The other nine supporting roles were also hit and miss. The top boy and girl from this category has to go to Martha (Emma Cook) and Georg (James Levy). Cook ruled over the audience during "The Dark I Know Well" joined by Ilse (Kristen Altoro) and together had me in tears by the conclusion. Levy had by far the most even voice among the entire cast and had the audience hypnotized during his vocal improvisations during "Touch Me". Otto (T.J. Chaffin) and Hanschen (Steven James) also get very high accommodations for their strong voices and character choices especially featured in "All That's Known" and "Totally F***ed". Ernst (Jake Leet) had one of the strongest maintained characters throughout the show. His utilization of a character voice and posture made him stand out. Unfortunately, his weak and pitchy falsetto was often hard to listen to, and is easily out-shined in "Touch Me" by Levy. Thea (Natalie Baughman) and Anna (Kelsie Schuman) both had the most scripted static characters and although when featured did take the stage quite easily, were forgettable when taken in comparison.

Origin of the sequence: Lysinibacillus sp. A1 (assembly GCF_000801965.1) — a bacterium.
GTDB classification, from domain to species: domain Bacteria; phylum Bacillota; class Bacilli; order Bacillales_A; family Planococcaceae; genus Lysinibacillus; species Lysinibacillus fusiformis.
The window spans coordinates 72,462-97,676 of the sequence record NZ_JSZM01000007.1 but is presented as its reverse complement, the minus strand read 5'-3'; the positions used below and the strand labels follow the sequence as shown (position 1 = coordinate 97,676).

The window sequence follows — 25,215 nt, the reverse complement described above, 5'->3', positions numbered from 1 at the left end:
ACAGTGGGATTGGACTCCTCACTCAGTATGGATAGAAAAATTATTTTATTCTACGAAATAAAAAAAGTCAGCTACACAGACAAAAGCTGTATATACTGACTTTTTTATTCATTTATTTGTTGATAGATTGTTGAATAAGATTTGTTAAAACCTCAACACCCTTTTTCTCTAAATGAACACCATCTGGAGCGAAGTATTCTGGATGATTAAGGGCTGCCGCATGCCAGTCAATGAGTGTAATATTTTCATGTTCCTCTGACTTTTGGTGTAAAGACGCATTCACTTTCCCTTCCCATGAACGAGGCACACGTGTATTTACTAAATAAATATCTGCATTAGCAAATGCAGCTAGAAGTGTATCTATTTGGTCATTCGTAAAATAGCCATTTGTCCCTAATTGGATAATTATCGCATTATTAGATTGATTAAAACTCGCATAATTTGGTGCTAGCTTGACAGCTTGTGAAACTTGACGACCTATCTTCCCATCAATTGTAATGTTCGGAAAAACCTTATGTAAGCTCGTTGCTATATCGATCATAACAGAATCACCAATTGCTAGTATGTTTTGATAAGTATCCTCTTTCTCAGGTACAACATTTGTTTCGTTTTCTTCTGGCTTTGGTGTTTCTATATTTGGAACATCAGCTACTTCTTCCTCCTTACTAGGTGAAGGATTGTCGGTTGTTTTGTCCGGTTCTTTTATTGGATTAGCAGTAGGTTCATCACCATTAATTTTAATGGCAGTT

Last but not least is the orchestra. Led by pianist Kelsie Clark, the orchestra provided the proper backing for such a powerful show. The violin and viola parts were turned exquisitely although the cello was quite often out of tune. The only problem that arose with the pit being open was that the percussion was overpowering at times, especially during the more intimate songs.

All in all, this show will go on my list of great productions of the year and it was my pleasure to see it twice. The first act was even more powerful the second time.